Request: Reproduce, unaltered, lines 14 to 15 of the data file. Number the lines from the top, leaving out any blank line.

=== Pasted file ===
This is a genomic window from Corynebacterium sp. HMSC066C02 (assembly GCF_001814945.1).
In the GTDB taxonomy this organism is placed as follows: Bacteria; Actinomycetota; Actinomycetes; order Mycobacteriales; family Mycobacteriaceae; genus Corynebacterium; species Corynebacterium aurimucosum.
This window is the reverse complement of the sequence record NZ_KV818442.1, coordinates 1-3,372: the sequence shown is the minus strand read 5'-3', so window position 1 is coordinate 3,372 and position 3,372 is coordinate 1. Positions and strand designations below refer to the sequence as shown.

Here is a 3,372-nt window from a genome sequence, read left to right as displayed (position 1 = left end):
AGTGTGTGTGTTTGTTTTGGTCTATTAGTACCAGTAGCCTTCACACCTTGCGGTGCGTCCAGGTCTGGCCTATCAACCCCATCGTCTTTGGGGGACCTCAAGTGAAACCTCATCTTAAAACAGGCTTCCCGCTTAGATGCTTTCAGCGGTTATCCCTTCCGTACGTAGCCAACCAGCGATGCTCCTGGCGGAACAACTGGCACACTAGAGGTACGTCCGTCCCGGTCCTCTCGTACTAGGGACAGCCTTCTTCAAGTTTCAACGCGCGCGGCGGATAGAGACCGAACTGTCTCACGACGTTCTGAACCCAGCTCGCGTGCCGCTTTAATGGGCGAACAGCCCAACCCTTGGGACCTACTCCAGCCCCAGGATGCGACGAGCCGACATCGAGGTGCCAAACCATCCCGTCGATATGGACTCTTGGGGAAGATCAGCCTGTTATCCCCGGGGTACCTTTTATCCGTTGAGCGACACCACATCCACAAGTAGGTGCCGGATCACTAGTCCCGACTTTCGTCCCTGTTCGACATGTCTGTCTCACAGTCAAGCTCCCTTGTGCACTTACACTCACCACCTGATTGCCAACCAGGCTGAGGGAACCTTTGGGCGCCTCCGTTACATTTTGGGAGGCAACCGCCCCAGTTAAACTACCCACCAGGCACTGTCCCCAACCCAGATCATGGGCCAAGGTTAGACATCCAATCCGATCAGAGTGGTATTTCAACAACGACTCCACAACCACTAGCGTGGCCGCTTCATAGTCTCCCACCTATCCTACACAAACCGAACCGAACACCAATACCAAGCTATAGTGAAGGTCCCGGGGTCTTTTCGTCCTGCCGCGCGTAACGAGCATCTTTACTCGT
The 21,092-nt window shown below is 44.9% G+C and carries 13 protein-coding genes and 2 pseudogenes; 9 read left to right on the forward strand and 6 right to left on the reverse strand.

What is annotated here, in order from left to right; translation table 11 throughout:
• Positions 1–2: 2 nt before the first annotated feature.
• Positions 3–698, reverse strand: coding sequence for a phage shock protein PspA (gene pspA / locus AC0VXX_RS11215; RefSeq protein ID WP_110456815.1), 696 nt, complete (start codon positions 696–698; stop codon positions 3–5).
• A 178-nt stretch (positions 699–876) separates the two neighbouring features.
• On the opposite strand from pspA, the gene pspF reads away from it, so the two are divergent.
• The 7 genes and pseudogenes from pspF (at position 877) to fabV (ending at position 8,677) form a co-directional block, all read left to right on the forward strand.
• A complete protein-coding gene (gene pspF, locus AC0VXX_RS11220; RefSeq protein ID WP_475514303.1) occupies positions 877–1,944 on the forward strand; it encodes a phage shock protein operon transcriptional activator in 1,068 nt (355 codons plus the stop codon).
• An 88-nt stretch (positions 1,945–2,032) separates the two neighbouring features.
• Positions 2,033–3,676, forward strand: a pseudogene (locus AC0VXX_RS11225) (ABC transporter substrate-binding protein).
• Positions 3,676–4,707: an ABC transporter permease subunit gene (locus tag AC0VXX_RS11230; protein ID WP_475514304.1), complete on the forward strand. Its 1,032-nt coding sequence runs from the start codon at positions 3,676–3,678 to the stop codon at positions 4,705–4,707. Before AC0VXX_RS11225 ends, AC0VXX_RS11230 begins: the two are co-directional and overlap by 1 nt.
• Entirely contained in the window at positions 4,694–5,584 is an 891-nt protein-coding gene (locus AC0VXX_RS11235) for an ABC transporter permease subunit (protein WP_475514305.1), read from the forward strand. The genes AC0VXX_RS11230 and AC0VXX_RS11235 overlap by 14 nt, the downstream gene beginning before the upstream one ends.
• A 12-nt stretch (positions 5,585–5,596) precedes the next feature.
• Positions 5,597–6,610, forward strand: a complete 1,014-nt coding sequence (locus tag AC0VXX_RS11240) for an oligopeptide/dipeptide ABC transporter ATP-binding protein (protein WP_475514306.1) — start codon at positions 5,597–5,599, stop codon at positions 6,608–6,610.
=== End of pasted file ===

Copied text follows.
• An 88-nt stretch (positions 1,945–2,032) separates the two neighbouring features.
• Positions 2,033–3,676, forward strand: a pseudogene (locus AC0VXX_RS11225) (ABC transporter substrate-binding protein).